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Grammar Goggles

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Tour long Giveaway: $50 GC to editing services with Grammar Goggles

Dates: 2/1 thru 3/31/2013
a Rafflecopter giveaway
Contact information:
anyaedits@gmail.com
www.grammargoggles.blogspot.ca

Bio:

Whether just starting out or an experienced author, looking to break into a new market or planning to self-publish, Grammar Goggles can help you polish your manuscript and take it to the next level.

Introduction:

My main focus is on grammar and line editing but my rates also include low-level content editing, where I make note of any questions regarding continuity, pacing and story line. These services are built into the charge since I know, from experience, I can’t see problems in those areas without making mention of them.

Are You The One?

So, you’re eager to get your book out into the world and figure it’s time to stop futzing with the manuscript and get an editor to give it that important coat of polish.

WAIT!

Before you start emailing your contacts and sending your manuscript hither and yon, you need to make some decisions.

First, is your book really ready to be edited? For many authors, this isn’t a consideration. They’ve written books before and know when the manuscript is ready for the next stage. Unfortunately, this isn’t always the case. I’ve come across manuscripts that actually are first drafts, not completed books. Frankly, it’s a waste of money to have an editor edit your first draft, except in very specific circumstances. A first draft, unless you self-edit like a Boss as you go, is too raw for in-depth editing. After all the changes and corrections the editor may suggest, what you’re most likely left with is the manuscript you should have sent out for editing. Make the mistake of publishing that and the readers howl, and not with pleasure.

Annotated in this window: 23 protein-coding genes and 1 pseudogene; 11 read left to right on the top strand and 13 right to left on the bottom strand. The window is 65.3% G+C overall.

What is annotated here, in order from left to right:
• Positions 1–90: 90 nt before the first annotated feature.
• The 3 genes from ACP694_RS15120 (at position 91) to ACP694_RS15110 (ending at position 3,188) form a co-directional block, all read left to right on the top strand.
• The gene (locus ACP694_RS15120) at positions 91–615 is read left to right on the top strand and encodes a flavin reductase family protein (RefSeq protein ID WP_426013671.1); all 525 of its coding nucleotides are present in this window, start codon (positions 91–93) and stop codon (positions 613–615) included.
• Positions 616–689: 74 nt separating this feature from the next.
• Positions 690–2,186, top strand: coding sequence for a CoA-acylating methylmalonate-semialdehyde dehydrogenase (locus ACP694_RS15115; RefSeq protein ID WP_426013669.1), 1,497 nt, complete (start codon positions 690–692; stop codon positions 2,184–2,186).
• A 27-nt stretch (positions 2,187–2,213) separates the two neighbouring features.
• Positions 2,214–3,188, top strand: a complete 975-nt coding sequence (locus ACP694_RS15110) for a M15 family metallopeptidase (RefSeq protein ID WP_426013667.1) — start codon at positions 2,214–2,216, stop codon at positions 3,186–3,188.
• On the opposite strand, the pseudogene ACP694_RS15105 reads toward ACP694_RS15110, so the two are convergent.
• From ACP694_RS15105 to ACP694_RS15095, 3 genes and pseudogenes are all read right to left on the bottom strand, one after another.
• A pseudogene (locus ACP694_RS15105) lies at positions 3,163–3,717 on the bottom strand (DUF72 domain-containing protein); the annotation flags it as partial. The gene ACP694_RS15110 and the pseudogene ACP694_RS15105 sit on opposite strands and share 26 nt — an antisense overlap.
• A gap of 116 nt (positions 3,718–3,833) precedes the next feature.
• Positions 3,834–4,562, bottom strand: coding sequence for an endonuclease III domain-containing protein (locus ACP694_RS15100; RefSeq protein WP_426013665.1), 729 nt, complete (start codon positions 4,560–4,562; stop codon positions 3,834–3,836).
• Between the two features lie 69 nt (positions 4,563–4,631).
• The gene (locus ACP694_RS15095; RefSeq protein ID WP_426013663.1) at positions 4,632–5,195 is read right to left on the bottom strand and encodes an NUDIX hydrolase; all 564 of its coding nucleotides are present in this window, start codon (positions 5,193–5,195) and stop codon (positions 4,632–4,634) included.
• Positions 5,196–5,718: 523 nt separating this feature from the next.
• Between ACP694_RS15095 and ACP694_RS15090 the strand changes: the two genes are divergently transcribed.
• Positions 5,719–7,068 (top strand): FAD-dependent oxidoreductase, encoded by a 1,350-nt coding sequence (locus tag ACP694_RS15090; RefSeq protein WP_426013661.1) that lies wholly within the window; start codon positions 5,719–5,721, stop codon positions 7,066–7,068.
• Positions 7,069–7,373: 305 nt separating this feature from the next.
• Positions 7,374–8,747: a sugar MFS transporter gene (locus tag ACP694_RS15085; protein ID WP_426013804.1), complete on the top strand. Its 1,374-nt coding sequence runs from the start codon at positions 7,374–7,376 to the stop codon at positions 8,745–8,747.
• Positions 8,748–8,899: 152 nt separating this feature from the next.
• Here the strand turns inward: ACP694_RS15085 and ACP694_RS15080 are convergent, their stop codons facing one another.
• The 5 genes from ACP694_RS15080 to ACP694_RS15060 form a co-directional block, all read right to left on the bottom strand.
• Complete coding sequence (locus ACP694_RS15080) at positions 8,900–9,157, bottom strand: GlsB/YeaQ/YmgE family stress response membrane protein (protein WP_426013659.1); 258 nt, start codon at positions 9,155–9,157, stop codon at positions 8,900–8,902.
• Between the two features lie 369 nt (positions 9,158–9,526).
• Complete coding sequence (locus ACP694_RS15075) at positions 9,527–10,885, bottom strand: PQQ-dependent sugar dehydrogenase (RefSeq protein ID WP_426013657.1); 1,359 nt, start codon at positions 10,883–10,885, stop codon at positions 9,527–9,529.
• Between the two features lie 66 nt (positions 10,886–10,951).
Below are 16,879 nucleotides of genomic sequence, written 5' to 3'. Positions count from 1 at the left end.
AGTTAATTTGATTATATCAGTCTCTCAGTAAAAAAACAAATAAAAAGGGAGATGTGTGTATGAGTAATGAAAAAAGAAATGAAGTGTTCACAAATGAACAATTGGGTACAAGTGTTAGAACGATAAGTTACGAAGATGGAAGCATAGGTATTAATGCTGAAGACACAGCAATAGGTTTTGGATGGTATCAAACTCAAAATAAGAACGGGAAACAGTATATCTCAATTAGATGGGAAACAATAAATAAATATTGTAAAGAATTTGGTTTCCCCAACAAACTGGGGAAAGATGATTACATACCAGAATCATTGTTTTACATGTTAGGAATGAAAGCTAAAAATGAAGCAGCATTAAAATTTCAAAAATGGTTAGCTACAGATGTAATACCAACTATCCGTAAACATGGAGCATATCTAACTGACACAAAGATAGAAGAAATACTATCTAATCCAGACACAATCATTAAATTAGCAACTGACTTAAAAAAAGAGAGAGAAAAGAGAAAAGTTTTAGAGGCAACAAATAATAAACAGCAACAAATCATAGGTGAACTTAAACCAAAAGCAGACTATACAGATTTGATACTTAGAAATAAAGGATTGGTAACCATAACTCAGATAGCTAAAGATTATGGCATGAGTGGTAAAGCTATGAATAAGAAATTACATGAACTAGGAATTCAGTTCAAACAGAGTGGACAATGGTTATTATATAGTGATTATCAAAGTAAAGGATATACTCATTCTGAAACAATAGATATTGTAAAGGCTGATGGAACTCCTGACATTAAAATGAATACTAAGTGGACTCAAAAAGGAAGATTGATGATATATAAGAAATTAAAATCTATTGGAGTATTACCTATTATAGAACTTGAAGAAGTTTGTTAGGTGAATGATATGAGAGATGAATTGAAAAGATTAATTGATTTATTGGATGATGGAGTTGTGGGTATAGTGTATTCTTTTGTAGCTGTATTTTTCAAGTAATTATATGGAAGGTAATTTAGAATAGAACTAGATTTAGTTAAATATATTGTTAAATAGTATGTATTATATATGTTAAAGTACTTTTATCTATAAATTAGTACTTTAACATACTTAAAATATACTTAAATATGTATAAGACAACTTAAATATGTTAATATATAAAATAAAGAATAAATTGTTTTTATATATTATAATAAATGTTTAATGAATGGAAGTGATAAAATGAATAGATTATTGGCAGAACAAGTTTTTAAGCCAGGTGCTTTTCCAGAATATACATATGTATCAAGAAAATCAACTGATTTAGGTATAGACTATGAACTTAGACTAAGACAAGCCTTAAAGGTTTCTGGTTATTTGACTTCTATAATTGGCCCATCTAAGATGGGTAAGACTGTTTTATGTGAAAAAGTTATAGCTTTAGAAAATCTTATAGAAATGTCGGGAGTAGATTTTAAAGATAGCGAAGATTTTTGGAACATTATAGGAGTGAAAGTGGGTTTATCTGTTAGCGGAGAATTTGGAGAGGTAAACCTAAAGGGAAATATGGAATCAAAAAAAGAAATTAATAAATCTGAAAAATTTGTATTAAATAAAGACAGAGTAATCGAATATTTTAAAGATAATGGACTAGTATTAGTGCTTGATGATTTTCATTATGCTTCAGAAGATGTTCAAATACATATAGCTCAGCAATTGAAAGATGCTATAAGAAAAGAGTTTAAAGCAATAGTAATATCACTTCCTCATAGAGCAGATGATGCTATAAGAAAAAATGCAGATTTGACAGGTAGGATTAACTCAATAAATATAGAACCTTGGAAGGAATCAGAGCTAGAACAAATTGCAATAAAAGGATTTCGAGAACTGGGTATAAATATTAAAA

I’m going to assume you’re more experienced. You’ve harassed your critique partners into reading it, maybe even twice over. Your Beta readers have had a go too, and declared it as fine a piece of writing as you’ve ever done. If you’re a lone-wolf author, disinterested or perhaps downright put off by the thought of involving anyone else, you’ve probably gone over the book as many times as you can stand to. So, bottom line, it’s ready. Time to call in the polishing crew.

But which kind?

Not all editors do the same job, although there’s a fair amount of overlap, and some do it all. There are content editors, line editors, fact-checkers and proofreaders, all of whom can be of value, depending on your needs. Are you branching out into a new genre and worry you may not have covered the subject in a believable manner? Then you need a content editor, and one with more than a passing knowledge of the genre you’re writing in. They’ll look at your manuscript and let you know whether you’ve got it right or not, if there are holes you need to plug or if your story has gone off the rails in places. Content editors will be looking for plot, pacing and any other factors that pull the reader out of the story, rather than sucking them in.